You see, Coulomb repulsion contributes to the minimal temperature, density and confinement time required to achieve the breakeven. E.g. see Lawson criterion. The increase of temperature or density inevitably means the increase of the energy loses and it is very nonlinear (sigma*T^4 and such).

  3. maxdwolf says:

    Re: Mining Helium
    Ah, whoops. I was clearly mixing it up w. one of the dozens of board games I’ve seen up there. I’m guessing there are retrofits for playing this software on modern machines out there somewhere. I’ll put that search on my to do list.
    Of course, one of the big differences is that no small tribe could just go out on its own. Also it can’t be broken down to such small increments as most terrestrial colonization has been. Yes, the Europeans did some big leaps on sailing ships. But everywhere they went they found people who already had done it. The exception that really impresses me are those people that spread throughout the Pacific sans compass or timepiece.

  4. invaderxan says:

    Re: Mining Helium
    Heh… It’s a retro video game about the arduous journey to the West coast of North America that was faced by early settlers.
    Colonisation has always been difficult business, I guess…

  5. maxdwolf says:

    Re: Mining Helium
    I have some friends up north that hold a regular game night that might. I’ll see if I can get in a game if ever I’m up there again.

  6. invaderxan says:

    Re: Mining Helium
    Ever play Oregon Trail? It seems fairly analogous to me… ;)

  7. invaderxan says:

    Oh, believe me I know. Unfortunately, while nuclear reactions can do what the alchemists once dreamed of and actually transmute one metal into another, on a large scale the process is… not easy. Not easy and not cheap. I don’t think I’m actually exaggerating when I say, it would likely be cheaper to mine the moon than produce these things on Earth.

  8. invaderxan says:

    Actually, neutron flux isn’t relevant to the “frenzy.” I doubt neutrons would be desirable in a fusion reactor. While useful in fission reactors, neutrons don’t participate much in the kind of fusion reactions which would be viable for energy production. Coulomb repulsion is a valid point, but at the kind of kinetic energies involved, I don’t believe it’s a major consideration. 3He fusion forms part of the proton-proton chain of reactions in stars. If coulomb repulsion was a major hindrance, it wouldn’t form one of the most basic stellar fusion reactions.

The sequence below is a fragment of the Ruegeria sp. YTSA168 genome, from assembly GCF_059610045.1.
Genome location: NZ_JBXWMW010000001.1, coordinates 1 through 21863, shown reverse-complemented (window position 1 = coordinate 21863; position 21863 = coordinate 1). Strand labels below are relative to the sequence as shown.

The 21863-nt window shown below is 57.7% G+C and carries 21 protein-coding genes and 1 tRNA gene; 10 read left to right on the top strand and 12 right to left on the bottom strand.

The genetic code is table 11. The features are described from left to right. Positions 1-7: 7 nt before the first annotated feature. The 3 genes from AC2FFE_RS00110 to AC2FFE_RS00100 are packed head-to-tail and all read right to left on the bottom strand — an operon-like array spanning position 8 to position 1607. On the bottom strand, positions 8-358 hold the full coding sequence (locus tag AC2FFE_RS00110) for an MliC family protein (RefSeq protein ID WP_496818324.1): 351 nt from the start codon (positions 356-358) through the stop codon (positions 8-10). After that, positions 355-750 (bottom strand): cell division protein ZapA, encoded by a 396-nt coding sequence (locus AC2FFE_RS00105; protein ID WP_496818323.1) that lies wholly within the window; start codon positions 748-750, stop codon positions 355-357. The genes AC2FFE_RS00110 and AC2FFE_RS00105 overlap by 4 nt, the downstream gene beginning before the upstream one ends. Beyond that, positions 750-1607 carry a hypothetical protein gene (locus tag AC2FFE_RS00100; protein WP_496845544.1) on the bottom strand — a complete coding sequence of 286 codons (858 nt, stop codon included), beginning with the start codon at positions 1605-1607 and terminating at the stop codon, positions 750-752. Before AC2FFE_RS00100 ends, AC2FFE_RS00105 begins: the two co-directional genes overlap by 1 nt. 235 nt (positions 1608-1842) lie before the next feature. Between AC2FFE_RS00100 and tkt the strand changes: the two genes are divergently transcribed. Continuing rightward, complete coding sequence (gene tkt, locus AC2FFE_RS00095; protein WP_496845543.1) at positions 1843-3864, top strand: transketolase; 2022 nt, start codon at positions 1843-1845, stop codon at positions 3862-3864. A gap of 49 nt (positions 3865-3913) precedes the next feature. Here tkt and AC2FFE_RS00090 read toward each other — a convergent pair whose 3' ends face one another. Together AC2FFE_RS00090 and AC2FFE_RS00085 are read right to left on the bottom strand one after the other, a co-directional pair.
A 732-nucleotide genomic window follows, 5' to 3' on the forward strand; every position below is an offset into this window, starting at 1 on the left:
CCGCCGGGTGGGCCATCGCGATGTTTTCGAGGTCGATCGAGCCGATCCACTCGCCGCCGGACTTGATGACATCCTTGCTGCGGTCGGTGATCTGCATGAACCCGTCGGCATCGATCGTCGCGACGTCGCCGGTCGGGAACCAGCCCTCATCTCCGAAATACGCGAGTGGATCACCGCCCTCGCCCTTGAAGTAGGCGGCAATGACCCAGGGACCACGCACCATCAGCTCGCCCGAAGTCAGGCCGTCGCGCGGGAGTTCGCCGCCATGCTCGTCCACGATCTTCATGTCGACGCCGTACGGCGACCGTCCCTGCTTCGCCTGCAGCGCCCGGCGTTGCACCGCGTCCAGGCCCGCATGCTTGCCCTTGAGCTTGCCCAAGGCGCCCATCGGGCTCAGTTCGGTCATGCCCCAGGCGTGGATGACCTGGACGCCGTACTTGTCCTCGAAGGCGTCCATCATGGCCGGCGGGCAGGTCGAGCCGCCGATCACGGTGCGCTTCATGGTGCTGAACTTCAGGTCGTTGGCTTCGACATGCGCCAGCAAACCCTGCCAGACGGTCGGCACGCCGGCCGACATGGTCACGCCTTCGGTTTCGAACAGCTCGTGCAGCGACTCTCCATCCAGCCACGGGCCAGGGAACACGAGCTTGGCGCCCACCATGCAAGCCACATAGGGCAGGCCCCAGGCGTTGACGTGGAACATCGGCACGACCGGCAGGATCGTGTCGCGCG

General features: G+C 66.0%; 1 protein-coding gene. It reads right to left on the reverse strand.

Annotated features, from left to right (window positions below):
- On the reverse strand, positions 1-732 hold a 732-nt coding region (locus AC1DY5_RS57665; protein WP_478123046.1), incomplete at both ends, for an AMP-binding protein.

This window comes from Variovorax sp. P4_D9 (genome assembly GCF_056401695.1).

The reason why 3He is considered the best fuel for nuclear fusion is simply due to its output. The fusion of two 3He nuclei gives out approximately 12.9 MeV of energy — amongst the highest of all the feasible fusion reactions. The only fusion reactions which put out more energy utilise 6Li (also found on the Moon). Per unit mass, this gives 3He arguably the highest energy density of any known potential fuel.

  9. maxdwolf says:

    Mining Helium
    I cannot address most of the objection put forward. But I would like to point out that we have technologies on the table that may well replace chemical rockets within the next two or three generations. Also, after the initial venture I’m thinking there would be shipments up of only those resources that could not be synthesized, mined, or recycled at the mining colony.
    Still very high costs, but perhaps worth it in the future depending on needs and returns.

  10. Is there any analogous process that could be used to easily produce Li/B/Be on Earth? I mean, Li and B are just SO FREAKING IMPORTANT to organic chemists, and Be is so useful for x-ray optics…

  11. havoc_theory says:

    I do not understand this widespread He-3 frenzy.
    First, neutron flux is not the main problem with fusion. Actually, it could be desirable property for the hybrid reactors.
    Second, He-3 has two protons and it doubles its charge and effectively quadruplies Coulomb repulsion compared to hydrogen isotopes. And we didn’t achieve industrial break-even for hydrogen.
    Third, I’ve seen figures like 10 ton/yr of He-3 would suffice to fuel entire Earth economy. Quick estimate gives that would mean mining some one billion tons of regolith yearly (anybody check?), which resembles the annual mining of iron ore worldwide. Now imagine putting the industry of this scale on the Moon, given everything we have are chemical rockets.